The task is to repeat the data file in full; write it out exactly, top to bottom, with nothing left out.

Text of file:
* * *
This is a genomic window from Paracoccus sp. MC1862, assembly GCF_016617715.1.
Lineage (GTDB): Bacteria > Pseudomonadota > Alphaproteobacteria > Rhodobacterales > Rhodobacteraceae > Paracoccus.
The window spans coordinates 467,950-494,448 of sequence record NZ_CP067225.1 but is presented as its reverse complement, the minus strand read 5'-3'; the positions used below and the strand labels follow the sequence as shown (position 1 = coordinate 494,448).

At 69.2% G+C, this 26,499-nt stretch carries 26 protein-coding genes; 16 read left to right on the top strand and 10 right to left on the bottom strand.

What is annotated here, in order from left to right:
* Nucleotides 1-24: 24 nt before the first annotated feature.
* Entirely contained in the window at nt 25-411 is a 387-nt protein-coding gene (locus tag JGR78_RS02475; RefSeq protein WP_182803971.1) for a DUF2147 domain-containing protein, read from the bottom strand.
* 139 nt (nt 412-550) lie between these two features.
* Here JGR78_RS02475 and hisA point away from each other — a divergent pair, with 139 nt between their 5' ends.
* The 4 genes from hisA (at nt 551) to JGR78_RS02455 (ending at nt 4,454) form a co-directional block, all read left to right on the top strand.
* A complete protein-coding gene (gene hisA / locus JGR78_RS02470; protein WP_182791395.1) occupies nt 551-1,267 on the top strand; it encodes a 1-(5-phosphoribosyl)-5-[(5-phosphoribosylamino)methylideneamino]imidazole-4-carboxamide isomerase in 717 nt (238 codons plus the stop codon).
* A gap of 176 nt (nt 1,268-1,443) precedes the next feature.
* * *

This is a genomic window from Paracoccus sp. MC1862, assembly GCF_016617715.1.
Lineage (GTDB): Bacteria > Pseudomonadota > Alphaproteobacteria > Rhodobacterales > Rhodobacteraceae > Paracoccus.
The window spans coordinates 467,950-494,448 of sequence record NZ_CP067225.1 but is presented as its reverse complement, the minus strand read 5'-3'; the positions used below and the strand labels follow the sequence as shown (position 1 = coordinate 494,448).

At 69.2% G+C, this 26,499-nt stretch carries 26 protein-coding genes; 16 read left to right on the top strand and 10 right to left on the bottom strand.

What is annotated here, in order from left to right:
* Nucleotides 1-24: 24 nt before the first annotated feature.
* Entirely contained in the window at nt 25-411 is a 387-nt protein-coding gene (locus tag JGR78_RS02475; RefSeq protein WP_182803971.1) for a DUF2147 domain-containing protein, read from the bottom strand.
* 139 nt (nt 412-550) lie between these two features.
* Here JGR78_RS02475 and hisA point away from each other — a divergent pair, with 139 nt between their 5' ends.
* The 4 genes from hisA (at nt 551) to JGR78_RS02455 (ending at nt 4,454) form a co-directional block, all read left to right on the top strand.
* A complete protein-coding gene (gene hisA / locus JGR78_RS02470; protein WP_182791395.1) occupies nt 551-1,267 on the top strand; it encodes a 1-(5-phosphoribosyl)-5-[(5-phosphoribosylamino)methylideneamino]imidazole-4-carboxamide isomerase in 717 nt (238 codons plus the stop codon).
* A gap of 176 nt (nt 1,268-1,443) precedes the next feature.